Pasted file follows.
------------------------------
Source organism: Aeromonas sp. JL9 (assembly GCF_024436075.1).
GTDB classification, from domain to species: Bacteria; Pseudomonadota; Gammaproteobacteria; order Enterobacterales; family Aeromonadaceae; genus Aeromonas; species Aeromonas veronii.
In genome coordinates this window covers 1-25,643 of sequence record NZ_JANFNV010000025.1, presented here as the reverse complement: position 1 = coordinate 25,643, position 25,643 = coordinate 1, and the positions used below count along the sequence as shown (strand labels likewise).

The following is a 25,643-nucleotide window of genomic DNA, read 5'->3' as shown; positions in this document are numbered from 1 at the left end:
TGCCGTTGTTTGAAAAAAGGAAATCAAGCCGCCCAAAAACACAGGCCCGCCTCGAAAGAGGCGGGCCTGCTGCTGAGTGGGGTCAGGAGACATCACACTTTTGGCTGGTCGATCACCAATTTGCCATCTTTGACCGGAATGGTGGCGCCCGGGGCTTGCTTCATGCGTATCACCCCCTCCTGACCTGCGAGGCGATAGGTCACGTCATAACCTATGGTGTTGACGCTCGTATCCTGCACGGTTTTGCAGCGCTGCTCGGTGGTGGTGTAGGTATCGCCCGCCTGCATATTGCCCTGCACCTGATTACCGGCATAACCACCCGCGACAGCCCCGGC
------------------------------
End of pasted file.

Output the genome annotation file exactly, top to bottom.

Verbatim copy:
Source organism: Aeromonas sp. JL9 (assembly GCF_024436075.1).
GTDB classification, from domain to species: Bacteria; Pseudomonadota; Gammaproteobacteria; order Enterobacterales; family Aeromonadaceae; genus Aeromonas; species Aeromonas veronii.
In genome coordinates this window covers 1-25,643 of sequence record NZ_JANFNV010000025.1, presented here as the reverse complement: position 1 = coordinate 25,643, position 25,643 = coordinate 1, and the positions used below count along the sequence as shown (strand labels likewise).

The following is a 25,643-nucleotide window of genomic DNA, read 5'->3' as shown; positions in this document are numbered from 1 at the left end:
TGCCGTTGTTTGAAAAAAGGAAATCAAGCCGCCCAAAAACACAGGCCCGCCTCGAAAGAGGCGGGCCTGCTGCTGAGTGGGGTCAGGAGACATCACACTTTTGGCTGGTCGATCACCAATTTGCCATCTTTGACCGGAATGGTGGCGCCCGGGGCTTGCTTCATGCGTATCACCCCCTCCTGACCTGCGAGGCGATAGGTCACGTCATAACCTATGGTGTTGACGCTCGTATCCTGCACGGTTTTGCAGCGCTGCTCGGTGGTGGTGTAGGTATCGCCCGCCTGCATATTGCCCTGCACCTGATTACCGGCATAACCACCCGCGACAGCCCCGGC